Lighter

I’m finally feeling lighter. Depression feels like a heavy weight on my chest and in my gut. It holds me down and makes it hard to move, hard to do anything. I feel perpetually drained. And it kills any interest in things other than my pets and sleep.

But the weight is lighter. A month after my last medication adjustment and after the adjustment period (read: hell), I actually have some energy, and my motivation and willingness to engage with the world is coming back.

I’m hoping this is the start of some momentum upward and out of the darkness.

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Derailed

I planned on going back to work in January. It got derailed. By medication.

It’s a bit demoralizing, to be honest. I feel like I’m finding a new normal, and then I’m suddenly slapped upside the head by my medication followed by a few punches and kicks for good measure. It laid me flat.

Side note: Anyone that thinks that medication for mental health issues is pointless, let me say this:

Why the fuck would I take medication with these horrible side-effects unless I need the meds to help me function?!

Trust me. Ultimately it’s deciding what is the of the lesser of the evils: depression? or this set of side effects?

Back to how things got derailed.

Getting it “right” in terms of medication is a process. All the available SSRIs, SNRIs, and NDRIs can react completely differently from one person to the next, or even over time for the same person. Will one work? How about a “cocktail” of 2 of the three types? The brain is a funny thing.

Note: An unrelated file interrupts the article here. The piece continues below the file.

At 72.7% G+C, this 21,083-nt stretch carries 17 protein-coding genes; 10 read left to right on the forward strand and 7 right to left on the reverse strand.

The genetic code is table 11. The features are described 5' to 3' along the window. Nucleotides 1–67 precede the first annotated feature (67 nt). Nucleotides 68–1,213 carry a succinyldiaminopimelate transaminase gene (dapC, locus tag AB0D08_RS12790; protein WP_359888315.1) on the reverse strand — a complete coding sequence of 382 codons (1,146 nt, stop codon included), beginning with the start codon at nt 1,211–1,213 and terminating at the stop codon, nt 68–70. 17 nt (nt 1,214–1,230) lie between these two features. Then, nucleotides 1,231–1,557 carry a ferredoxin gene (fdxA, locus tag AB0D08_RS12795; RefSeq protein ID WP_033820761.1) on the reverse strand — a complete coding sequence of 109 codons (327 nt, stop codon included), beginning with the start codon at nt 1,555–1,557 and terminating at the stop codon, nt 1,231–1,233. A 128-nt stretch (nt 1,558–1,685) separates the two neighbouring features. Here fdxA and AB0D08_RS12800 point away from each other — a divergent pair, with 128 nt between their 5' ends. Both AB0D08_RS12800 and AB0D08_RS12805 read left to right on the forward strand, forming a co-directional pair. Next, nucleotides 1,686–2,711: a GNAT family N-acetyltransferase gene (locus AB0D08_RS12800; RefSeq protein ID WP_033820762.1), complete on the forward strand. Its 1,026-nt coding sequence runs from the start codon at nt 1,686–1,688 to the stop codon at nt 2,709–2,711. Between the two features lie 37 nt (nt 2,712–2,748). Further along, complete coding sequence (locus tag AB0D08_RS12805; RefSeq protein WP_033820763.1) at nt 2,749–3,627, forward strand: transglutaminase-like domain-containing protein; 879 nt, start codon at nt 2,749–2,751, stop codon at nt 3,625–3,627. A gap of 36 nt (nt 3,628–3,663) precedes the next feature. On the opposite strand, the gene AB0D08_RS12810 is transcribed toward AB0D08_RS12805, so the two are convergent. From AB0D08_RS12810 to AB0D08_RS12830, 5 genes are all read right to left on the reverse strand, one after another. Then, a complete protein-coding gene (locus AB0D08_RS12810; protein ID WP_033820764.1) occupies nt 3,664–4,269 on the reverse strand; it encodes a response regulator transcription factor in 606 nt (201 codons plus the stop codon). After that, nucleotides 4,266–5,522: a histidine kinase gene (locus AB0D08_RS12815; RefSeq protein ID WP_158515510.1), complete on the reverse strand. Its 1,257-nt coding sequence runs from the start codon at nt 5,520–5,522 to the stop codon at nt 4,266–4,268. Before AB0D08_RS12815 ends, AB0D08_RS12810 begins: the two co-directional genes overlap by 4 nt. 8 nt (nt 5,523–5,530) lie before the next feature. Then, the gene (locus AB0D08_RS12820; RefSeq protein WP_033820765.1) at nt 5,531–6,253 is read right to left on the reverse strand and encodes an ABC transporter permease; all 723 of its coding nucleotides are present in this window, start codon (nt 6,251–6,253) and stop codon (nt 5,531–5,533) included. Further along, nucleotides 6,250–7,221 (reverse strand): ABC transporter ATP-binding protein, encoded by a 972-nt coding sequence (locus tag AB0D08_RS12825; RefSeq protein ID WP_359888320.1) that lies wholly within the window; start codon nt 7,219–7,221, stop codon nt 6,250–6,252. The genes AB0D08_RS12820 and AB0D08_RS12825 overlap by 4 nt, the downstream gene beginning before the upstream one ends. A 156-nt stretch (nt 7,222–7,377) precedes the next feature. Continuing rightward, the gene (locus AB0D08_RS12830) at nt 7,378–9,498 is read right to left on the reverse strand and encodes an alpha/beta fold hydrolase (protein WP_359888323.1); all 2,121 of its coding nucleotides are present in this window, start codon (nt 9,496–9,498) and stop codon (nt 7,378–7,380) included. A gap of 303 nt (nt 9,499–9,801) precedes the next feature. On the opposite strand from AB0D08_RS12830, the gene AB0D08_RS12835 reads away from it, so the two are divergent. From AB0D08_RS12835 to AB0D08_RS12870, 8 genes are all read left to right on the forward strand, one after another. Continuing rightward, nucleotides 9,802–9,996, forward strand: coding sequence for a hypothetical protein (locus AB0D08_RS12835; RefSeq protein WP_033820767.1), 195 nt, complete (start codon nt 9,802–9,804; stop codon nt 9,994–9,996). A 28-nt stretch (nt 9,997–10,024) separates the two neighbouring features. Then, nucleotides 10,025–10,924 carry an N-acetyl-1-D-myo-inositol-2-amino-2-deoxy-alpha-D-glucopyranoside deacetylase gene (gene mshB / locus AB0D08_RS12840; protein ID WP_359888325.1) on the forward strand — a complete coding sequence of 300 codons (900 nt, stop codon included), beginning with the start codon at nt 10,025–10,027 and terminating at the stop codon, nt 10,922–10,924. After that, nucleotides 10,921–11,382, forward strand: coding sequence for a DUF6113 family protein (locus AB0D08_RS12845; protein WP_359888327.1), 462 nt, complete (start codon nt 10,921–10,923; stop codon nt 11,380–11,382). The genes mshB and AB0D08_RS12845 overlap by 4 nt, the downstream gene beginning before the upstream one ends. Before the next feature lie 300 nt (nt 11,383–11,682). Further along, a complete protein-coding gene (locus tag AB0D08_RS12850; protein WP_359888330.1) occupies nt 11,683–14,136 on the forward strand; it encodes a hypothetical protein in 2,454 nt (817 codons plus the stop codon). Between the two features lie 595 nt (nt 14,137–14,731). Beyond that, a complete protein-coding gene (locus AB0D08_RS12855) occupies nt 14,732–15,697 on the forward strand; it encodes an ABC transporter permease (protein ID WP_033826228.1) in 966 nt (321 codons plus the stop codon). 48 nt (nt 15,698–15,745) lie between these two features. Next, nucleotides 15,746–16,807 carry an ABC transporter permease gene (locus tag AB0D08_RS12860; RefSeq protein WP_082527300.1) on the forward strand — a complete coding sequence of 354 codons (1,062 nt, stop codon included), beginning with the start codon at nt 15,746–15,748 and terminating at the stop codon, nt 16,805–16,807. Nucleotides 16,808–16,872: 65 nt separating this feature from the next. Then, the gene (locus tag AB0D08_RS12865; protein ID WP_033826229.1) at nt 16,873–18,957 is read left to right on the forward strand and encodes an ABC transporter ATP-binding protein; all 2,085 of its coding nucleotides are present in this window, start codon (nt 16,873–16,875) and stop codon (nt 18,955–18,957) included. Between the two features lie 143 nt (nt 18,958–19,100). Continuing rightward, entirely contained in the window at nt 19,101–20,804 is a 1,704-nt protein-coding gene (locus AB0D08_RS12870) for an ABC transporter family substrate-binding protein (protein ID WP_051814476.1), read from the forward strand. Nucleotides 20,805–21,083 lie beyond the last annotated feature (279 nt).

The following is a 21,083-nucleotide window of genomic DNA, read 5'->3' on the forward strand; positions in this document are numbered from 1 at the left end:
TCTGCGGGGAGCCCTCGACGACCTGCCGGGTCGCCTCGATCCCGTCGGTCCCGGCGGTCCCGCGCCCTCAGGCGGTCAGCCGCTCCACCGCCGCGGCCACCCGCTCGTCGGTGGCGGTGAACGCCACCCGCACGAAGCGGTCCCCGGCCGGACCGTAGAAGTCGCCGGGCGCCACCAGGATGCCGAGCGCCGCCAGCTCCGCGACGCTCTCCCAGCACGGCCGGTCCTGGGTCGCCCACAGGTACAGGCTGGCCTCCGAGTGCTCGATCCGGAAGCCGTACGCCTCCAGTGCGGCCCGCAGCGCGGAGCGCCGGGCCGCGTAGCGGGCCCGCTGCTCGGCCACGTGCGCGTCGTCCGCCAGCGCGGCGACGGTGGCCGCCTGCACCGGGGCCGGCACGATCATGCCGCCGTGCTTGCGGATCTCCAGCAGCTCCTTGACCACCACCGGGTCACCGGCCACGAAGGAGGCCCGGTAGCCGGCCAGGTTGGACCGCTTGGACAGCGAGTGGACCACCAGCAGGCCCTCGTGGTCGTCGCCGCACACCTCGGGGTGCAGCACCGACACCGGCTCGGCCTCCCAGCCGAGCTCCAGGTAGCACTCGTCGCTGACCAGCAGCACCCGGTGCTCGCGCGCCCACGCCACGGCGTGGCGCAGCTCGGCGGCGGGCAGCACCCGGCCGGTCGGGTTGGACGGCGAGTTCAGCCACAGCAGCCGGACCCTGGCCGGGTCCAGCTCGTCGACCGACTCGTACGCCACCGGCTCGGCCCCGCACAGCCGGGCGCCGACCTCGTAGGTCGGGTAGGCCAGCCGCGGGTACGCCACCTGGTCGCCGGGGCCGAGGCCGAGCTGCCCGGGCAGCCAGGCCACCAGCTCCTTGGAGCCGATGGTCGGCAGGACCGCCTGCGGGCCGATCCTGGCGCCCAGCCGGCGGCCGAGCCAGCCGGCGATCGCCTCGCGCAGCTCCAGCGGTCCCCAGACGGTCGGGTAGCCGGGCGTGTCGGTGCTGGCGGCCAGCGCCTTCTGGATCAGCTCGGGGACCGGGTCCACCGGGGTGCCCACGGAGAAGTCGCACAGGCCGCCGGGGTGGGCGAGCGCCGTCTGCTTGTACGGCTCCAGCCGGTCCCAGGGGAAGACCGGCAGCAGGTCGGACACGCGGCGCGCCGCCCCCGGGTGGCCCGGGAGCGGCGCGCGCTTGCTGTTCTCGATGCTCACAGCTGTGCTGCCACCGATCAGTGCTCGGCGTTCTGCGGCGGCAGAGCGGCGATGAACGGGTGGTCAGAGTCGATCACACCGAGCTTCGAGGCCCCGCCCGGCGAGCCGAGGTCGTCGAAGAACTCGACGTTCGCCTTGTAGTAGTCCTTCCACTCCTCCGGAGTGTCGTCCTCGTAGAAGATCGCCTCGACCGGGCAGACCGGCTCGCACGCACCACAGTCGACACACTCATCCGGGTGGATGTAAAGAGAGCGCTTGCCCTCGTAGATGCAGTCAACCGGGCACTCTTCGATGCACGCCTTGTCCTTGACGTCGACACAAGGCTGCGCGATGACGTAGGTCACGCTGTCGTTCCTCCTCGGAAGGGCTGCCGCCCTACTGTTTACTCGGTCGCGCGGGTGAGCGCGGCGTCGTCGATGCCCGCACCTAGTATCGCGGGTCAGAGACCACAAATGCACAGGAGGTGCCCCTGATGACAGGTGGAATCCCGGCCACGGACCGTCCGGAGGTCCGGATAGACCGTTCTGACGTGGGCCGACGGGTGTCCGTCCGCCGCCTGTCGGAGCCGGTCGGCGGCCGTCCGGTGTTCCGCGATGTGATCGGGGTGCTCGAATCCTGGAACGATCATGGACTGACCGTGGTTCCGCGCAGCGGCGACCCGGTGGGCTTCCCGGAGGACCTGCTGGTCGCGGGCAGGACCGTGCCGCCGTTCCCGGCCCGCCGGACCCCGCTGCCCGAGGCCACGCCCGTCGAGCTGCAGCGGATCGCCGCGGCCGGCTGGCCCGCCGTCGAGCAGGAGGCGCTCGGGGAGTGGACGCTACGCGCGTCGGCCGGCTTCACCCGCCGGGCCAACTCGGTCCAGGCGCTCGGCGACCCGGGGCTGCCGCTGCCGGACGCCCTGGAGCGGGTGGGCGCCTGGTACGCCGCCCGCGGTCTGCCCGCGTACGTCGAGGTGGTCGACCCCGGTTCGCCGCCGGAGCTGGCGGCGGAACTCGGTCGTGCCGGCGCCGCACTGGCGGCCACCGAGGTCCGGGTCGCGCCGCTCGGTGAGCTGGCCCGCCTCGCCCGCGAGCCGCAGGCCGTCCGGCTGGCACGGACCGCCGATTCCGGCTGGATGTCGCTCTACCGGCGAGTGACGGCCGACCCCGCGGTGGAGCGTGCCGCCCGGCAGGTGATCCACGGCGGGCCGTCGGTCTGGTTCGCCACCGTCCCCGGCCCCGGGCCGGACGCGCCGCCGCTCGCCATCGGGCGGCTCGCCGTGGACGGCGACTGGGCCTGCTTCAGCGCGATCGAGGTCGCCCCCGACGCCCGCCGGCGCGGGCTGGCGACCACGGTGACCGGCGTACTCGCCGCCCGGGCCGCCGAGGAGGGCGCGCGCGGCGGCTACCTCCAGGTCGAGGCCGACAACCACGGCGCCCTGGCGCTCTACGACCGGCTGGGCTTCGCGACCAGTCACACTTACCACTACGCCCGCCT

Did you know there are various types of depression and anxiety? It’s not a blanket one size fits all term. And those types of depression and anxiety react differently to medication. It also takes a good 6 to 8 weeks for the full effects (both intended and side effects) of the medication to appear. It can feel like a crap-shoot sometimes. And like any gambling, you win some and you lose some.

An adjustment was made by my doctor to my meds (I currently take a SSRI and a NDRI) in mid-December. Shortly after the new year began, I started having horrible insomnia. The medication that was supposed to help give me more motivation and help my energy levels was keeping my from sleeping. A common side effect. But it was doing what it was supposed to do. Just with added insomnia. The kind of insomnia where I not only was having trouble falling asleep, when I did sleep it was never for longer than 2 hours at a stretch. That’s not enough uninterrupted sleep for deep sleep, which means you’re never actually rested. Zombie state occurs. Ultimately non-functional due to lack of sleep. Not really conducive to interacting with other people or working.

So a month after the December adjustment, in mid-January, we added a SARI that was a crappy antidepressant, but fantastic at making people drowsy. Over a couple of days I actually slept more than an hour or two at a time. Yes! Victory!

Or not.